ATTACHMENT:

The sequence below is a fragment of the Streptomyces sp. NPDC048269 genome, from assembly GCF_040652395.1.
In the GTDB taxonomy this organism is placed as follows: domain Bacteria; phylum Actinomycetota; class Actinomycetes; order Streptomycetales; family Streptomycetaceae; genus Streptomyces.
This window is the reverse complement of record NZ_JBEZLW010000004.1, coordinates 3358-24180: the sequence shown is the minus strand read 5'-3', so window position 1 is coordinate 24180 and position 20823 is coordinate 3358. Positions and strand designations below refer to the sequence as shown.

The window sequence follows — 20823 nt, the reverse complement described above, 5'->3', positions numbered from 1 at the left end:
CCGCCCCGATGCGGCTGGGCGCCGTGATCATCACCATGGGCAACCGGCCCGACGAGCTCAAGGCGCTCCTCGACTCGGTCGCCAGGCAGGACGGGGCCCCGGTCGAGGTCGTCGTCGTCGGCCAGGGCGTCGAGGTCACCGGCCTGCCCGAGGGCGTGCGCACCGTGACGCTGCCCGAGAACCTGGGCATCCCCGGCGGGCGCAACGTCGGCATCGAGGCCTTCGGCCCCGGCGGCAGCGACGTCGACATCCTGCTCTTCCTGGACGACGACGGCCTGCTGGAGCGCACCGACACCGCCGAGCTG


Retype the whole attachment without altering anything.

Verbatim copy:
The sequence below is a fragment of the Streptomyces sp. NPDC048269 genome, from assembly GCF_040652395.1.
In the GTDB taxonomy this organism is placed as follows: domain Bacteria; phylum Actinomycetota; class Actinomycetes; order Streptomycetales; family Streptomycetaceae; genus Streptomyces.
This window is the reverse complement of record NZ_JBEZLW010000004.1, coordinates 3358-24180: the sequence shown is the minus strand read 5'-3', so window position 1 is coordinate 24180 and position 20823 is coordinate 3358. Positions and strand designations below refer to the sequence as shown.

The window sequence follows — 20823 nt, the reverse complement described above, 5'->3', positions numbered from 1 at the left end:
CCGCCCCGATGCGGCTGGGCGCCGTGATCATCACCATGGGCAACCGGCCCGACGAGCTCAAGGCGCTCCTCGACTCGGTCGCCAGGCAGGACGGGGCCCCGGTCGAGGTCGTCGTCGTCGGCCAGGGCGTCGAGGTCACCGGCCTGCCCGAGGGCGTGCGCACCGTGACGCTGCCCGAGAACCTGGGCATCCCCGGCGGGCGCAACGTCGGCATCGAGGCCTTCGGCCCCGGCGGCAGCGACGTCGACATCCTGCTCTTCCTGGACGACGACGGCCTGCTGGAGCGCACCGACACCGCCGAGCTG